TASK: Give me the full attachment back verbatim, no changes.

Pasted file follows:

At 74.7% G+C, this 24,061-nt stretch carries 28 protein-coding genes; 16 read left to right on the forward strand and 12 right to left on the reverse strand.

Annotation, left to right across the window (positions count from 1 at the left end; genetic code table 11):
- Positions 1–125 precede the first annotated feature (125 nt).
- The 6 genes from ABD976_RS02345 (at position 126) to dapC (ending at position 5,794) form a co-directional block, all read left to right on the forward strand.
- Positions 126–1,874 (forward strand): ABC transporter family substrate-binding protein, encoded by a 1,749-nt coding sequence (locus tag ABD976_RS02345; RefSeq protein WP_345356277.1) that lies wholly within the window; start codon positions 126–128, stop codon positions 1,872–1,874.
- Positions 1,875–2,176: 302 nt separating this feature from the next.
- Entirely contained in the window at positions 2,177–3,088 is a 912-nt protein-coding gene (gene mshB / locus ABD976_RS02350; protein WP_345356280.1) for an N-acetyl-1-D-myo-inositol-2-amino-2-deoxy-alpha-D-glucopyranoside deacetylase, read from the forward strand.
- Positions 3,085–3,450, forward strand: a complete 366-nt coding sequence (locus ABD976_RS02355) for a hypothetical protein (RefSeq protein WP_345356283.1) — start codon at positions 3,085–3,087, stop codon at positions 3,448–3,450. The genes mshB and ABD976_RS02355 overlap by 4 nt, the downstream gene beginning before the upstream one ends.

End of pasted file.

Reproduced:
At 74.7% G+C, this 24,061-nt stretch carries 28 protein-coding genes; 16 read left to right on the forward strand and 12 right to left on the reverse strand.

Annotation, left to right across the window (positions count from 1 at the left end; genetic code table 11):
- Positions 1–125 precede the first annotated feature (125 nt).
- The 6 genes from ABD976_RS02345 (at position 126) to dapC (ending at position 5,794) form a co-directional block, all read left to right on the forward strand.
- Positions 126–1,874 (forward strand): ABC transporter family substrate-binding protein, encoded by a 1,749-nt coding sequence (locus tag ABD976_RS02345; RefSeq protein WP_345356277.1) that lies wholly within the window; start codon positions 126–128, stop codon positions 1,872–1,874.
- Positions 1,875–2,176: 302 nt separating this feature from the next.
- Entirely contained in the window at positions 2,177–3,088 is a 912-nt protein-coding gene (gene mshB / locus ABD976_RS02350; protein WP_345356280.1) for an N-acetyl-1-D-myo-inositol-2-amino-2-deoxy-alpha-D-glucopyranoside deacetylase, read from the forward strand.
- Positions 3,085–3,450, forward strand: a complete 366-nt coding sequence (locus ABD976_RS02355) for a hypothetical protein (RefSeq protein WP_345356283.1) — start codon at positions 3,085–3,087, stop codon at positions 3,448–3,450. The genes mshB and ABD976_RS02355 overlap by 4 nt, the downstream gene beginning before the upstream one ends.